We encourage the Commission to take a broad, meaningful look at broadband deployment as it relates to its use and to investigate data that demonstrate low-income neighborhoods lack fiber infrastructure. We reiterate that the Commission should reaffirm its 2018 Broadband Deployment Report conclusion that fixed and mobile broadband services are complementary, not substitutes for each other. The Commission should expeditiously take action to adopt subsidies, support tax policies and digital inclusion programs, and bolster robust broadband Lifeline service. Such actions will accelerate investment in broadband infrastructure, encourage broadband adoption, and close the digital divide.

If you have any questions about the issues raised in this letter, please feel free to contact Media/Telecommunications Task Force Co-Chair Cheryl Leanza, United Church of Christ, Office of Communication, Inc., at 202-904-2168 or cleanza@alhmail.com, or Corrine Yu, Leadership Conference Senior Program Director, at 202-466-5670 or yu@civilrights.org.

Sincerely,

The Leadership Conference on Civil and Human Rights
Asian Americans Advancing Justice – AAJC
Common Cause
Communications Workers of America
National Hispanic Media Coalition
United Church of Christ, OC Inc.

[1] Inquiry Concerning Deployment of Advanced Telecommunications Capability to All Americans in a Reasonable and Timely Fashion, GN Docket No. 18-238, Fourteenth Broadband Deployment Report Notice of Inquiry, FCC 18-119 (rel. Aug. 9, 2018) (“NOI”).

[2] Id. at 3.

[3] 2017 American Community Survey, 1-Year Estimates, Types of Computers and Internet Subscriptions, S2801, https://factfinder.census.gov/faces/tableservices/jsf/pages/productview.xhtml?pid=ACS_16_1YR_S2801&prodType

[4] See id.

[5] S. Derek Turner, The Impact of Systemic Racial Discrimination on Home-Internet Adoption, Free Press (Dec. 2016), at 4, https://www.freepress.net/sites/default/files/legacypolicy/digital_denied_free_press_report_december_2016.pdf.

[6] Id.

[7] Id. at 119.

[8] Rural Broadband Access and Communities of Color, Public Knowledge, https://www.publicknowledge.org/assets/uploads/blog/Rural_Broadband__Racial_Justice_Fact_Sheet.pdf.

[9] Samuel Gibbs, Smartphone use rises in US – but many owners struggle with cost, says study, The Guardian (according to a Pew study, “23% of all US smartphone owners and 48% of smartphone-dependent users have had to cancel or suspend their phone service because of the cost”).

[10] Id. (51% of smartphone-dependent Americans run out of mobile data allowance at least occasionally during the month and almost one-third said it happens frequently).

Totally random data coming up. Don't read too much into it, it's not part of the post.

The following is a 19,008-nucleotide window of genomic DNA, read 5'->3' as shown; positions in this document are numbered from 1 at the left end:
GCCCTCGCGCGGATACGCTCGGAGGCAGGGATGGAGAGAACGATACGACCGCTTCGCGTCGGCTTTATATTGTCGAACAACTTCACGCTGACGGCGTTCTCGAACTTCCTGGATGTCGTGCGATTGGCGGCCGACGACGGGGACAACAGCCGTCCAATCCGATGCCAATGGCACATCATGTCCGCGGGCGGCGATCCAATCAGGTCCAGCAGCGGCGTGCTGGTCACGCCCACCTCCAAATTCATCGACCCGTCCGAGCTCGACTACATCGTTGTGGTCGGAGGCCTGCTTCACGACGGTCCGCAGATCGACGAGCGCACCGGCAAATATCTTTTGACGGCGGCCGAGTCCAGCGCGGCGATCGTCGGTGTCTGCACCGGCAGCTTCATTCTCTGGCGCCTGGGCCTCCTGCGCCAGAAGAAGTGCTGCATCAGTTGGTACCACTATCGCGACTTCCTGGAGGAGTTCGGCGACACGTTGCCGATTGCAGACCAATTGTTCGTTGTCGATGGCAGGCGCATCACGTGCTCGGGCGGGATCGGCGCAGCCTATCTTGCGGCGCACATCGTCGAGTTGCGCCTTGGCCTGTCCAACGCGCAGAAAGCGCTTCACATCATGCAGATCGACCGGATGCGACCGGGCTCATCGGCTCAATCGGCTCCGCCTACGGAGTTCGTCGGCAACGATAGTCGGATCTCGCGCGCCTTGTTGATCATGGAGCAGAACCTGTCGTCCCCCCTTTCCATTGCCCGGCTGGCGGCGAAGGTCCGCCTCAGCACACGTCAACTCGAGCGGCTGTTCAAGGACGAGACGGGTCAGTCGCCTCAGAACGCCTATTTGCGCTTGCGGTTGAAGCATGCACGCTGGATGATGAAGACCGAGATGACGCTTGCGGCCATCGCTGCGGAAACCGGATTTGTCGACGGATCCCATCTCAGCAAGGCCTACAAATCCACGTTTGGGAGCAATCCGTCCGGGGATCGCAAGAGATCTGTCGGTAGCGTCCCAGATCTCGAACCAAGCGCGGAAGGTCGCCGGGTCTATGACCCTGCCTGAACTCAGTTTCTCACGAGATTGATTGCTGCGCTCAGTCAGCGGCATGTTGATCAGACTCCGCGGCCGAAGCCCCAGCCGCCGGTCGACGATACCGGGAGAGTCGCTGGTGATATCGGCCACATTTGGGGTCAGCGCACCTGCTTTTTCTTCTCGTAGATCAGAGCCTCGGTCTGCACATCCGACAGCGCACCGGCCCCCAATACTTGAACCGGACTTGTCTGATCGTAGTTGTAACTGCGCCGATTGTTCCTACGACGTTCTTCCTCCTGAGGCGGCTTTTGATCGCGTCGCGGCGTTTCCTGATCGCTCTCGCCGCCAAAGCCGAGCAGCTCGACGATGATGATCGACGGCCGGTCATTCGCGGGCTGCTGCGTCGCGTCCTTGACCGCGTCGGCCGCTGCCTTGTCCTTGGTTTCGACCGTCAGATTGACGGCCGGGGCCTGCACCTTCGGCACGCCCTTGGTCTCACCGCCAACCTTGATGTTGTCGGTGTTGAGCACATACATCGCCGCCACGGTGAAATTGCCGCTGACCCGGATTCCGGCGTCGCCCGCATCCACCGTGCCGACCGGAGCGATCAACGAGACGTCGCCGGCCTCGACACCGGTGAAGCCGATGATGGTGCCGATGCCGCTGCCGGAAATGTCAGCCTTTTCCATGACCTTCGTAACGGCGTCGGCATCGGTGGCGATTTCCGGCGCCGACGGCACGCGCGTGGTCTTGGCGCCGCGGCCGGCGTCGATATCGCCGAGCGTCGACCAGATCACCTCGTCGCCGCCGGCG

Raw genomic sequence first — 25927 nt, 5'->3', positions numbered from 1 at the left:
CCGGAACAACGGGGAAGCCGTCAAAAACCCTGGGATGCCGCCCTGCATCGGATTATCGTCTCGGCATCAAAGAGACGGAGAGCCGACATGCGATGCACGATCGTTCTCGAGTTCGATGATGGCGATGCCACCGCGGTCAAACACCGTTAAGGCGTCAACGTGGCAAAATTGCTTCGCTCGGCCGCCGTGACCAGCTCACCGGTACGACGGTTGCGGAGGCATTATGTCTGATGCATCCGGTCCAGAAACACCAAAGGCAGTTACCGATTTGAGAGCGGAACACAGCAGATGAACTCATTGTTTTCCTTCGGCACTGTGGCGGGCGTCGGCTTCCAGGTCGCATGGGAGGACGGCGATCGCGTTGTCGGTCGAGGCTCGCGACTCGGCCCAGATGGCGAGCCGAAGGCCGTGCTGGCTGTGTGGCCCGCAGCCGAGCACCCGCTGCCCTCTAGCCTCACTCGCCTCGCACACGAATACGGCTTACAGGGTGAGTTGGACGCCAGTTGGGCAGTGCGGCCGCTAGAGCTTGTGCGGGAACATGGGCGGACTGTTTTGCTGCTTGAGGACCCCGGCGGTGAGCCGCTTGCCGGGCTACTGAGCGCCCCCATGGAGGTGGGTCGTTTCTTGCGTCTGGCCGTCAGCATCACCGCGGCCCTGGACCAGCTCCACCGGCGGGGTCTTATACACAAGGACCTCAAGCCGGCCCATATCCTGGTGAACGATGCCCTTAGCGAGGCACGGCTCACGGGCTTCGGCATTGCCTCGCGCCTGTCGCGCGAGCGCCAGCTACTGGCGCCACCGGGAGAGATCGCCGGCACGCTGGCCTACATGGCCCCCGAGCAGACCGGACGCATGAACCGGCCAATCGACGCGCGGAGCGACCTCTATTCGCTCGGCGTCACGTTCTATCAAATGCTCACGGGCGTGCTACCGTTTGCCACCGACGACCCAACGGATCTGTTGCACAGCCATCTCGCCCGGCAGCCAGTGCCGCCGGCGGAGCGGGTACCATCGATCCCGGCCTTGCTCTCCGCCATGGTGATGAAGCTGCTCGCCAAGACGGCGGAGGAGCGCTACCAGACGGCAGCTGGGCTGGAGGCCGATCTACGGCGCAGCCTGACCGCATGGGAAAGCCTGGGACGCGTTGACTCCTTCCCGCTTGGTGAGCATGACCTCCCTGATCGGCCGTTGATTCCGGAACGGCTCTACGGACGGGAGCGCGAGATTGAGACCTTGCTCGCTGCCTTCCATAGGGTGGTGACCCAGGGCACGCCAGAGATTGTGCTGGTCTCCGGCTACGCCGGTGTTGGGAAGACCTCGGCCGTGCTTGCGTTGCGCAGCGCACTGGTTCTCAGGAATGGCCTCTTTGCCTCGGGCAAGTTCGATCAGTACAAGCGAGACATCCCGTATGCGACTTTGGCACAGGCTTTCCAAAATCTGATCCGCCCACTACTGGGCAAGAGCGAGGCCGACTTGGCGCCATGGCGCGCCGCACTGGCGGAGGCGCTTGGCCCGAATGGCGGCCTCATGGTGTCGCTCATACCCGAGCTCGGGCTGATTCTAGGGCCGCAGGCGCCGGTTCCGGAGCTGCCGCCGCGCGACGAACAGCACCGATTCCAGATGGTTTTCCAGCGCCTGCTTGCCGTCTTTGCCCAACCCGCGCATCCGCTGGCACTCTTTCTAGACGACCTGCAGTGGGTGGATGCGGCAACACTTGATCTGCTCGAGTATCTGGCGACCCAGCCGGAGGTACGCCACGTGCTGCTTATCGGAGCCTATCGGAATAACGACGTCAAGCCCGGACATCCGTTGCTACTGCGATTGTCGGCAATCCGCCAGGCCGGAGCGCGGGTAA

[11] Adie Tomer, et al., Signs of Digital Distress (Brookings: 2017) available at: https://www.brookings.edu/research/signs-of-digital-distress-mapping-broadband-availability/.

[12] Id.

[13] Id.

[14] NOI at 4.

[15] International Comparison Requirements Pursuant to the Broadband Data Improvement Act,

Sixth Report, 33 FCC Rcd 978 ¶¶ 9-10 (2018).

[16] Inquiry Concerning Deployment of Advanced Telecommunications Capability to All Americans in a reasonable and Timely Fashion, 2018 Broadband Deployment Report, 33 FCC Rcd 1660 ¶ 18 (2018).

[17] Id.

[18] John Eggerton, Senators Challenge FCC Rural Broadband Map, Broadcasting and Cable (May 30, 2018), https://www.broadcastingcable.com/news/senators-challenge-fcc-rural-broadband-map.

[19] Monica Anderson, Digital divide persists even as lower-income Americans make gains in tech adoption, (March 22, 2017), http://www.pewresearch.org/fact-tank/2017/03/22/digital-divide-persists-even-as-lower-income-americans-make-gains-in-tech-adoption/.

[20] Andrew Perrin, Smartphones help blacks, Hispanics bridge some – but not all – digital gaps with whites, (Aug. 31, 2017), http://www.pewresearch.org/fact-tank/2017/08/31/smartphones-help-blacks-hispanics-bridge-some-but-not-all-digital-gaps-with-whites/.

[21] Dexter Johnson, 5G Poised For Commercial Rollout by 2020, IEEE Spectrum (May 2, 2018), https://spectrum.ieee.org/tech-talk/telecom/wireless/5g-is-meeting-its-targets-for-2020-commercial-rollout.

[22] NOI at ¶ 17.

[23] See Brian Whitacre, Roberto Gallardo, Angela Siefer, and Bill Callahan, The FCC’s Blurry Vision of Satellite Broadband, (March 26, 2018), https://www.dailyyonder.com/fccs-blurryvision-satellitebroadband/2018/03/26/24739/?utm_campaign=Newsletters&utm_source=sendgrid&utm_mediu m=email.